A recent McDonald’s radio ad campaign, which implied that $5 is better spent on a hamburger than on a visit to the Museum, struck a chord in the museum community last week. A rally of protest from provincial and federal museums and museum associations resulted in the ad being pulled by McDonald’s one day after the ad was released on the airwaves.
So, what can your $5 get you at your local Sunshine Coast Museums?
The Sunshine Coast has a collective wealth of historical information held in its four Museums – the Powell River Historical Museum & Archives, Egmont Heritage Centre, Tems Swiya Museum (in Sechelt), and the Sunshine Coast Museum & Archives (in Gibsons). Also worth noting are the rich archival collections of the Sechelt Community Archives and the Pender Harbour Living Heritage Society.
All four of the museums on the Sunshine Coast are accessible by donation; your $5 goes a long way here. Collectively, these institutions provide permanent and temporary exhibits on such topics as the life and culture of local First Nations communities, histories of pioneer settlement, logging, fishing and maritime histories, the history of local music and culture, and wartime history.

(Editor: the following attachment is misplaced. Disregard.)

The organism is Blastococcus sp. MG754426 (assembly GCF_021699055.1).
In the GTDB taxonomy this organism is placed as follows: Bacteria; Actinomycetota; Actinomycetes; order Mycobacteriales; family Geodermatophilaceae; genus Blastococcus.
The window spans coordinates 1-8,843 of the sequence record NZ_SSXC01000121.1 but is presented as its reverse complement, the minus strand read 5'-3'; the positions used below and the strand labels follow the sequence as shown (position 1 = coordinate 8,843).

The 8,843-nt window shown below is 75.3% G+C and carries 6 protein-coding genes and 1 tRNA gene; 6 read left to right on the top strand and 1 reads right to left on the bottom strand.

But like most of today’s museums, your local museums are more than cabinets of curiosities, we are active participants in the community. We provide walking tours, workshops (such as Coast Salish weaving and basket making), fun and educational activities at festivals, and host seasonal events (such as the Sunshine Coast Museum & Archives’ annual Haunted House) – all of which are either free of charge, by donation, or for a low fee. We also work with school groups, providing class tours of our exhibits and/or developing programming alongside teachers to provide museum school programs. We also host events and develop temporary exhibits on contemporary topics – to get the brain juices flowing and promote community dialogue on hot topics – such as the SCMA’s feature exhibit on the idea of a “Fixed Link” to the Sunshine Coast. Your $5 goes a long way to help support these programs within your community.
If you haven’t visited your local museum, or it has been awhile, stop in and see what’s new. It’s a great way to nourish your brain and connect with your community.